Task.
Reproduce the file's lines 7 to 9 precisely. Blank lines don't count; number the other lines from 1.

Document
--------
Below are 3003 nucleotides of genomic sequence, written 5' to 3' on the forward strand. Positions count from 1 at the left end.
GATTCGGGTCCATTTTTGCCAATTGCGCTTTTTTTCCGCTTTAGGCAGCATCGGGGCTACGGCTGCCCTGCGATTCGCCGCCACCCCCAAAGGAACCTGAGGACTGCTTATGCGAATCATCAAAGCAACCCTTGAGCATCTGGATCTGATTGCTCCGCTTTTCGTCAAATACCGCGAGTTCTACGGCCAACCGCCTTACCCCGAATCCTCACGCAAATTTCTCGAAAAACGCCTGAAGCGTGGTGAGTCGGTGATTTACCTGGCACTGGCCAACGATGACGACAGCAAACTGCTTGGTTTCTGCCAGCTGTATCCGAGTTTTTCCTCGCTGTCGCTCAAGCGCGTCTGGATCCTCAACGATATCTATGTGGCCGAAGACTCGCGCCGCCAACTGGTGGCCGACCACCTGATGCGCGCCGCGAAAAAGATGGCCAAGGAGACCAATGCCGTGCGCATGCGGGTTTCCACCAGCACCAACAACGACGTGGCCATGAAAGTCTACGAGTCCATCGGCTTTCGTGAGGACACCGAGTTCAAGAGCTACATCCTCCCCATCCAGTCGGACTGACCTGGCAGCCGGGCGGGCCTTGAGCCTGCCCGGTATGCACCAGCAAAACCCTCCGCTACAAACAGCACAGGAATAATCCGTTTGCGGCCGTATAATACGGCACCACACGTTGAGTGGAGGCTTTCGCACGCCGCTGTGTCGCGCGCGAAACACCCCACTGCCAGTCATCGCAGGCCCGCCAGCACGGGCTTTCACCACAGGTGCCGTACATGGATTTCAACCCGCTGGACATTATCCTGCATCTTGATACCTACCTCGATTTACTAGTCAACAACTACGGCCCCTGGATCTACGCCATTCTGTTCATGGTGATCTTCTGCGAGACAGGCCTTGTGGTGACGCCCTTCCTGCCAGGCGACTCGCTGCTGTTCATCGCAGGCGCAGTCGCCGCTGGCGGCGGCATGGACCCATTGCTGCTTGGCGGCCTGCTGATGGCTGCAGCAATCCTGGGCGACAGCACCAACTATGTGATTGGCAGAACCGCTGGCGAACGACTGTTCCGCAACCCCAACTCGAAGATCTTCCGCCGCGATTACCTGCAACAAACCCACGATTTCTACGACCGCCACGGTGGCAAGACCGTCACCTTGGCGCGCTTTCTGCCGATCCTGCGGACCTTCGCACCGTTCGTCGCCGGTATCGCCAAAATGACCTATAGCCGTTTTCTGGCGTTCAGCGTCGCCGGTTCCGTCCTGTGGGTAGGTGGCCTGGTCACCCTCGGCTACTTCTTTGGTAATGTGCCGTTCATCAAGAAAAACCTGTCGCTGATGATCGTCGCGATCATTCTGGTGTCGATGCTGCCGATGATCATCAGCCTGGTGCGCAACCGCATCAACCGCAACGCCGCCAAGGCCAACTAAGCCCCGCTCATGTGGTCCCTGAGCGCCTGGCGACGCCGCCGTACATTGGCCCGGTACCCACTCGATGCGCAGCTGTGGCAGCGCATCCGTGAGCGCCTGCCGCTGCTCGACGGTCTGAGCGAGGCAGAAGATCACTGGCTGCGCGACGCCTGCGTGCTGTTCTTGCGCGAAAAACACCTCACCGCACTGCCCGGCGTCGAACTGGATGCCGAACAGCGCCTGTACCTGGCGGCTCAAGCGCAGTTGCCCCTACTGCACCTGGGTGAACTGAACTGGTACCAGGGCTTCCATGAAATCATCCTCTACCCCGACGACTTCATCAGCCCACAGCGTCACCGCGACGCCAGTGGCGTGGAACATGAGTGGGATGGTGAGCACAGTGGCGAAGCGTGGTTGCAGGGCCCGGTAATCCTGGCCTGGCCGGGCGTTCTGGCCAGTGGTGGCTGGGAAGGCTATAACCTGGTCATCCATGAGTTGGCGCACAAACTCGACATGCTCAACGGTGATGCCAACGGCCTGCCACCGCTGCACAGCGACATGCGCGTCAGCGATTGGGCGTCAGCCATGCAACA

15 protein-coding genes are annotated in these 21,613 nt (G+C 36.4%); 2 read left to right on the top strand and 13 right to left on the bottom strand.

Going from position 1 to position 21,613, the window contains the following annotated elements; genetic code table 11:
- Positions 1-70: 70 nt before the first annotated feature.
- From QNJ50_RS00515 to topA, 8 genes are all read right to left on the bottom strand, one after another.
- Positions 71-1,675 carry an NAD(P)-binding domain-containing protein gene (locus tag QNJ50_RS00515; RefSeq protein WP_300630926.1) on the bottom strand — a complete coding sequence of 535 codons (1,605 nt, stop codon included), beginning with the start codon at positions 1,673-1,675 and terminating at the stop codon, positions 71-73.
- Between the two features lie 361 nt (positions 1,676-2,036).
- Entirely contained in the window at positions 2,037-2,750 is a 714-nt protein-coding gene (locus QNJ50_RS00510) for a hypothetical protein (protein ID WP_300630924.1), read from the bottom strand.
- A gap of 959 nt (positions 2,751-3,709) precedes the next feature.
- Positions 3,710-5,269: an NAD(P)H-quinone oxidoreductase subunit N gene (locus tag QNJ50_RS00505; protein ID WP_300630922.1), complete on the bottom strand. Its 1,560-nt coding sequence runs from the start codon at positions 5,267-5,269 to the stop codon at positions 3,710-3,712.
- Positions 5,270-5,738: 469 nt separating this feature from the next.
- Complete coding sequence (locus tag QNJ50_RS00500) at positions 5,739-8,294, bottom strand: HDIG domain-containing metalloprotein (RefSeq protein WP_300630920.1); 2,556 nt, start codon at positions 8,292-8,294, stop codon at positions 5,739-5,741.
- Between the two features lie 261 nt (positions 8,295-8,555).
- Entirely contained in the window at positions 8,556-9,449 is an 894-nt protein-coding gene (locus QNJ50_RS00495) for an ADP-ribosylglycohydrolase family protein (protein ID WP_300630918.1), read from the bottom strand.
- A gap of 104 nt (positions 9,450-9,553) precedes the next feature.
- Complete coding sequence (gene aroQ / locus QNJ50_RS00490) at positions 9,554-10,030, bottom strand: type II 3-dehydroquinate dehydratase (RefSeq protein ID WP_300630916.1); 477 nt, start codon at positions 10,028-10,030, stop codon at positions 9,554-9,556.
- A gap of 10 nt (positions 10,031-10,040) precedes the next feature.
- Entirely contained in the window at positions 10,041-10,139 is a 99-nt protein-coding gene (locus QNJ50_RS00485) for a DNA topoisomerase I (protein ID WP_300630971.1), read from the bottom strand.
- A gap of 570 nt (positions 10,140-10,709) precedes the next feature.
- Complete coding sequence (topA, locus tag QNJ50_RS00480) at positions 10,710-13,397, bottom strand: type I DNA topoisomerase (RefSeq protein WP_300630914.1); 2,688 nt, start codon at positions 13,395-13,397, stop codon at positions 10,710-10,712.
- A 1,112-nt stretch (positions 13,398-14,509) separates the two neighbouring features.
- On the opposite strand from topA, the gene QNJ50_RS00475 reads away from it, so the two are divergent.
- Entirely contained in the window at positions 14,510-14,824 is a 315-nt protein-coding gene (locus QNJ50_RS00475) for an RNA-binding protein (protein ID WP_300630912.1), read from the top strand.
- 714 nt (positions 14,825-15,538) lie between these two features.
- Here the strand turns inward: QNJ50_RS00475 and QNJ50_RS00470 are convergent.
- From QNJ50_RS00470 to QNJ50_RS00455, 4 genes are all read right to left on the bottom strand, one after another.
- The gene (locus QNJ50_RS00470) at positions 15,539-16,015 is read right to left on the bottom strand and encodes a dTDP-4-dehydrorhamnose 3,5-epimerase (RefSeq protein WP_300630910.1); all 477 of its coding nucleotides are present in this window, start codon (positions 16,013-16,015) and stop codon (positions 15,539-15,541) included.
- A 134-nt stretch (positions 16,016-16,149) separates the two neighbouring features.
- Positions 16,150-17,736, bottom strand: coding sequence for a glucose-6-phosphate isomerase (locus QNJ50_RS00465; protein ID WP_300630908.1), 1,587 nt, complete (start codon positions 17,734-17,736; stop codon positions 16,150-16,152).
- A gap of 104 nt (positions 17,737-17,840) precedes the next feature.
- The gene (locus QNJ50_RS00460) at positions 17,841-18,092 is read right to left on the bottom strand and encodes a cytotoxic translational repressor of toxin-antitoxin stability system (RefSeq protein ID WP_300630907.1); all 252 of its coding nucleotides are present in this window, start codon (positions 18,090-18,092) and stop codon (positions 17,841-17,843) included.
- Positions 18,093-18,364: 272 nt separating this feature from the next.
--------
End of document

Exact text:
- Positions 71-1,675 carry an NAD(P)-binding domain-containing protein gene (locus tag QNJ50_RS00515; RefSeq protein WP_300630926.1) on the bottom strand — a complete coding sequence of 535 codons (1,605 nt, stop codon included), beginning with the start codon at positions 1,673-1,675 and terminating at the stop codon, positions 71-73.
- Between the two features lie 361 nt (positions 1,676-2,036).
- Entirely contained in the window at positions 2,037-2,750 is a 714-nt protein-coding gene (locus QNJ50_RS00510) for a hypothetical protein (protein ID WP_300630924.1), read from the bottom strand.